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Entries in Josh Hamilton (21)


Hamilton's 50 Percent

After last night's 0-for-4 showing in Game One of the World Series, Josh Hamilton has a tepid .267 batting average, a .286 OBP and a .378 slugging percentage during the 2011 playoffs. That's a far cry from the reigning AL MVP's .298/.346/.536 regular season triple-slash, and Hamilton admitted a few days ago that a lingering left groin injury is hindering him:

"I’m about 50 percent," Hamilton told Ben Rogers in an interview on ESPN 103.3 FM. "I’m going to give you 100 percent of my 50 percent."

"We got a lot of power on the team, so I’m definitely not concerning myself with hitting home runs and producing that way," Hamilton said. "Whatever the game asked me to do -- whether get a guy over, or make a catch in the outfield -- I'm trying to do it. I told Kins after our first at-bat [Saturday], 'Let's not try to do too much.' "

Hamilton may well be 50 percent, but you wouldn't know it judging by the distance of his fly balls hit during the postseason. The lefty slugger's fly balls have traveled an average of 318 feet in October, compared to 292 feet during the regular season. Of course, you could argue that some of Hamilton's deep fly ball outs to left and center field (dark blue on the spray chart below) would be round-trippers if he were healthier:

 Hamilton's fly balls hit during the 2011 playoffs

Hamilton has also expanded his already-large strike zone during the playoffs. He has gone after 44 percent of pitches out of the zone, above his 38 percent average during the regular season. In particular, he's trying to poke pitches well off the outside corner of the plate:

 Hamilton's swing rate by pitch location during 2011 playoffs

Those swings on outer-third offerings probably aren't a good thing. Hamilton murderizes pitches thrown inside, but he doesn't inflict a whole lot of pain on outside pitches. Check out his in-play slugging percentage by pitch location in 2011 (including the playoffs):

Hamilton's in-play slugging percentage by pitch location, 2011 (including playoffs)Pitchers seem well aware of Hamilton's issues with outside pitches. They're throwing lots of pitches low and away, many of them out of the zone but close enough that Hamilton still pulls the trigger. Take a look at opponents' pitch location to Hamilton during the playoffs:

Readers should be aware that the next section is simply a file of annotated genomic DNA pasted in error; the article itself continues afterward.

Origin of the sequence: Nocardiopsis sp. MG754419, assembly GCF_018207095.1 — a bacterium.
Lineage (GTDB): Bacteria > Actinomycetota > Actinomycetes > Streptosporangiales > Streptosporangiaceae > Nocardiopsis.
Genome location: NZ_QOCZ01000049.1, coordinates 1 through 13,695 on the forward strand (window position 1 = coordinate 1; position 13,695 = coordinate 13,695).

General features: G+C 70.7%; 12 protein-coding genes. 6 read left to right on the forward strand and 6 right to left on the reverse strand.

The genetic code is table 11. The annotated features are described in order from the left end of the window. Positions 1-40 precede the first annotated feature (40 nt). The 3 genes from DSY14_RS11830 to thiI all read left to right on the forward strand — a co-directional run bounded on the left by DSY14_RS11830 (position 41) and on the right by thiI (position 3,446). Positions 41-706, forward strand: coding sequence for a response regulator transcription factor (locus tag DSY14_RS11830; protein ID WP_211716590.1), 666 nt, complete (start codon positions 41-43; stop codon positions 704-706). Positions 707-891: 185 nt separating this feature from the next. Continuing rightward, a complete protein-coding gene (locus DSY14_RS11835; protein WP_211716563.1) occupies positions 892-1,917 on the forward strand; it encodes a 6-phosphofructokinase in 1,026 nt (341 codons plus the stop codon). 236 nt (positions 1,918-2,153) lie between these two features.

Opponent pitch location to Hamilton during 2011 playoffs

It's hard to ascribe Hamilton's postseason woes to one factor. Maybe it's his groin, turning would-be homers into warning track shots. Maybe it's his plate approach, as he's going after more outside pitches that give him problems. Or maybe it's just plain old bad luck: we're talking about 49 plate appearances, after all. If a couple of those long fly ball outs cleared the fence, Hamilton's playoff line is suddenly .311/.327/.556, and we're surely not having this discussion. Whatever the reason, the Rangers need vintage Josh Hamilton if they're going to top the Cardinals.


Hamilton's Shagadelic Slam

Josh Hamilton is the Santa Claus of carpets. The slugger's fourth inning grand slam last night off Cleveland's David Huff might have bought the good people of Texas more than $500,000 worth of free carpeting and countertops, as a local businessman promised customers a refund if Hamilton went deep with the bases chock full of Rangers in September.

Hamilton wiped the floor with a 1-2 fastball on the outside corner, flicking his wrists and lofting it over the left field wall:

Hamilton's carpet-winning homer, 9/14/2011

While Huff's pitch was high, it's hard to blame him for wanting to pitch Hamilton outside. He's a monster on pitches thrown inside, but a mere mortal on the outer third:

      Hamilton's in-play slugging percentage by pitch location, 2011 Hamilton's .787 slugging percentage on inside pitches ranks behind only Toronto's Brett Lawrie and teammate Nelson Cruz. By no means is Hamilton lousy against pitches on the outer half -- his .424 slugging percentage places 55th out of 403 qualified hitters -- but if you're looking to avoid serving up promotion-winning shots, staying away isn't a bad strategy. Just don't tell Huff that.


Throwing the Ball By Hamilton

Josh Hamilton of the Texas Rangers suffered an offensive downturn in 2011 compared to 2010.  His .359/.411/.633 slash line from 2010 dropped to .298/.345/.520 in 2011.  The change in the way pitchers approach him offers an idea of why.  The average pitch Josh saw in 2010 wasn't very fast:

Josh Hamilton, pitch velocity, 2010.The pitches above averaged 85.6 MPH.  In 2011, Josh sees a lot more yellow:

Josh Hamilton, pitch velocity, 2011.The average velocity isn't that much greater, 86.6 MPH.  Pitchers aren't afraid to throw the high fastball to Josh, and they are getting him to chase those.  In 2010, he did go out of the strike zone up a bit:

Josh Hamilton, swing rate, 2010.In 2011, he can't lay off the high pitch:

Josh Hamilton, swing rate, 2011.In 2010, Josh hit .338/.455/.688 on high pitches, but he was disciplined high.  In 2011, with the selectivity gone, he's at .253/.387/.480. 

It strikes me that Josh lost a little bat speed.  That allows pitchers to throw him high fastballs, which give him even less time to swing.  This may not be a slump, but opponents exploiting a new weakness.